Top 3 Most Common Types of Construction Contracts

Alex BarthetContracts

Top 3 Most Common Types of Construction Contracts

  • Lump sum contract – provides you certainty but you lose the possibility of saving money
  • Cost Plus contract – all the savings enure to the benefit of the owner
  • Cost Plus with a Guaranteed Maximum Price – a marriage of both the benefits of the cost plus and the benefits of a lump sum

Lump sum contract

It is also known as the stipulated sum. The contractor gives you the price to build your project. This type of contract gives you certainty. You know that, for a given scope of work, you are going to have a certain amount of construction work done. However, the problem with this type of construction contract is that any savings that may accrue during the course of the job will go to the contractor. Contractors have lots of different ways of finding savings, one of them is called a buyout. For example, the plumber gives the general contractor an estimate and that estimate is for a $100,000 worth of work. When the time comes to actually buy out the job, the contractor can tell the subcontractor or supplier, “you know what? You gave me a quote for $100,000 and I am ready to give you this contract, but I am only willing to pay $90,000”. That is called a buyout. Multiply that by various trades. All of those savings go to benefit the contractor and not you as the owner. But again, you have the benefit that if there is a bust on one of the scopes, you don’t have to pay for it, because you have a lump sum. You gain certainty but lose the possibility of saving.

Cost Plus with a Guaranteed Maximum price

The flip side of lump sum contract is a cost-plus contract. This comes in two versions. One type cost-plus is a cost-plus with a guaranteed maximum price. That means you are going to get the contractor actual costs plus a stated mark-up. Usually that ranges from 5% to 20% depending on the contractor. The mark-up could also be a flat fee. For instance, the contractor can tell you that his fee is going to be $100,000 divided by ten months of the job, so $10,000 a month. The contractor will also guarantee that, no matter what, the cost of the job will not be over that guaranteed maximum price. The benefit of cost-plus with a guaranteed price is that, if the contractor obtains a savings, that savings enures to your benefit. For example, when the contractor pays only $90,000 instead of $100,000 for that plumbing work, you get the benefit of that savings. This is because your cost of the job is the actual cost plus the already agreed on mark up fee.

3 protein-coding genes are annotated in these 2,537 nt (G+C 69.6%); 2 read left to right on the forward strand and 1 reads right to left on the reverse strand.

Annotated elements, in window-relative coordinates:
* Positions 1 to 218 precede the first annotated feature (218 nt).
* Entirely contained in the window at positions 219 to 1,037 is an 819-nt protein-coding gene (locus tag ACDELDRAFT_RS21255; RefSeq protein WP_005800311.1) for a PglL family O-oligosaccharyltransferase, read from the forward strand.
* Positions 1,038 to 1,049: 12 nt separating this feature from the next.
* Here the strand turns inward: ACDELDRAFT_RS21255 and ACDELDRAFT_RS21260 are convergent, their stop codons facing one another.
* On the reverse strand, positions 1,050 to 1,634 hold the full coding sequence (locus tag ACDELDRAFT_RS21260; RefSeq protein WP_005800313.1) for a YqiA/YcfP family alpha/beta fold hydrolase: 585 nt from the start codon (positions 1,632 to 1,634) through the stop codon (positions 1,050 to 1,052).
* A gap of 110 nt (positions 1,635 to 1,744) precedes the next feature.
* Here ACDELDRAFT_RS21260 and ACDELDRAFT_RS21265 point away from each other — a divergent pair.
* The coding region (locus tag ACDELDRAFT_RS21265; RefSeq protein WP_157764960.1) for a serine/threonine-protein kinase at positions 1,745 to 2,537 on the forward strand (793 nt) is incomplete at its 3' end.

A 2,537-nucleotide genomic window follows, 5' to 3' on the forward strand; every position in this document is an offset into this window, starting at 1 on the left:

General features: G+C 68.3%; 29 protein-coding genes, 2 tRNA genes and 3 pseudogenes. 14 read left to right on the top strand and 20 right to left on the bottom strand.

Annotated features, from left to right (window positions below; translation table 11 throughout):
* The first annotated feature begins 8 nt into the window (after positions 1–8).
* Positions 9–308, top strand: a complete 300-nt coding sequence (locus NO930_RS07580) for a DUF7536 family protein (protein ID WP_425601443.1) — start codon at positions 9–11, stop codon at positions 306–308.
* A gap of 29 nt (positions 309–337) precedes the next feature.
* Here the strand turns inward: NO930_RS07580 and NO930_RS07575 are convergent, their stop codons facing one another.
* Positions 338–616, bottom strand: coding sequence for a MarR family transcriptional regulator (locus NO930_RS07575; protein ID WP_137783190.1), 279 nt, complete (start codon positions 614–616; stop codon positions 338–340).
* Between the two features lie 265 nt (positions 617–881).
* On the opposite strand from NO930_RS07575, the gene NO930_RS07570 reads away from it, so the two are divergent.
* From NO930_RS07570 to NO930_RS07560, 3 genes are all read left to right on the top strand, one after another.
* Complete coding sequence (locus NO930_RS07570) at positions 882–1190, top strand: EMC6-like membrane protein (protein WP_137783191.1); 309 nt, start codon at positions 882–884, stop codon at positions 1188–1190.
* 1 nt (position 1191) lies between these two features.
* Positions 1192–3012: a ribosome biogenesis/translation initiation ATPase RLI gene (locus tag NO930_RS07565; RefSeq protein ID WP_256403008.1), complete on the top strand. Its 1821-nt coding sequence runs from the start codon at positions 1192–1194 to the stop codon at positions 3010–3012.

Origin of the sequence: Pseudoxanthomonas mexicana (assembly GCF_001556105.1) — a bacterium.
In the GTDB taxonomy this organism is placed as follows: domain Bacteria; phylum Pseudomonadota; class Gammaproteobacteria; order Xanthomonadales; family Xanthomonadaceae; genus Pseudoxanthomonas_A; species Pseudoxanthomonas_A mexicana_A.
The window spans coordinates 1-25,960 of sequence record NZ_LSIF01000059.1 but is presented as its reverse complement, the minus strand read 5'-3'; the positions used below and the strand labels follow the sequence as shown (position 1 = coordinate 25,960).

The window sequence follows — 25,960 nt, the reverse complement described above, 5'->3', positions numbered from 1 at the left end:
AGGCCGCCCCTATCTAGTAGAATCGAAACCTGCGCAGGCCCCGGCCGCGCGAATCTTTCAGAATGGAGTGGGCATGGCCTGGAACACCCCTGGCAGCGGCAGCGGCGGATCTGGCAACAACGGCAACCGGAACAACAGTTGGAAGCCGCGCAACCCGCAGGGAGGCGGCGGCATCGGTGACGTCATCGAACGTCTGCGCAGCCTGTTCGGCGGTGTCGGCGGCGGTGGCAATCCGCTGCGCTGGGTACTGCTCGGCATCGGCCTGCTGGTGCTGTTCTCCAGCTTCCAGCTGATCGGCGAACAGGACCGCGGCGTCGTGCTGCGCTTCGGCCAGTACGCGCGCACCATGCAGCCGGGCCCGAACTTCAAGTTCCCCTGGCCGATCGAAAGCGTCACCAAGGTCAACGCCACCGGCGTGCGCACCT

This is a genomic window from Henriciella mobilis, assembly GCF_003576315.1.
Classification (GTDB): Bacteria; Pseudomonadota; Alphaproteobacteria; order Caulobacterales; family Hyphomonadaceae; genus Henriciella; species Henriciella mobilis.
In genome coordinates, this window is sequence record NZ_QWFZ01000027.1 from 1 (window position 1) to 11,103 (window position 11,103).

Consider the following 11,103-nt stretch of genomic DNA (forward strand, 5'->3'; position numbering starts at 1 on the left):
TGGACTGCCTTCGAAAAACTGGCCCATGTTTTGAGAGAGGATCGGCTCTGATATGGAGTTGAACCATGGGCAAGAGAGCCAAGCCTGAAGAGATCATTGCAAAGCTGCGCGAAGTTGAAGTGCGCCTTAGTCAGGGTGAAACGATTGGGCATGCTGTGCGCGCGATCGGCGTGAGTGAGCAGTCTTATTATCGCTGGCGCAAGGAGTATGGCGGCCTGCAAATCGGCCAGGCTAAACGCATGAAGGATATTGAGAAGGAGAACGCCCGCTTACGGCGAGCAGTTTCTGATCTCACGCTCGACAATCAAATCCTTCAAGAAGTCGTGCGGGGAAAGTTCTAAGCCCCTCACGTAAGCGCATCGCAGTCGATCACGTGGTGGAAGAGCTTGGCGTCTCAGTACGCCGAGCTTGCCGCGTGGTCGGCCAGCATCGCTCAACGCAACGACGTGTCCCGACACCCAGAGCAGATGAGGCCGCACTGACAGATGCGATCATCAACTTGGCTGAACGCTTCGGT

Cost Plus with no Guaranteed Maximum Price

This is the second version of cost plus contract. In cost-plus with no guaranteed maximum price, the cost of the job plus the fee is not capped at all. The job could keep going on and on. If there are other instances of problems on the job, then those costs keep accumulating and you will have to pay.

In my opinion, the best hybrid version is cost-plus a fee with a guaranteed maximum price. This is a marriage of both the benefits of the cost plus, and the benefits of a lump sum. Cost-plus with a guaranteed maximum price ensures that your job is not going to cost more than that guaranteed maximum price. And you still have the benefit of having all of the savings of a cost-plus.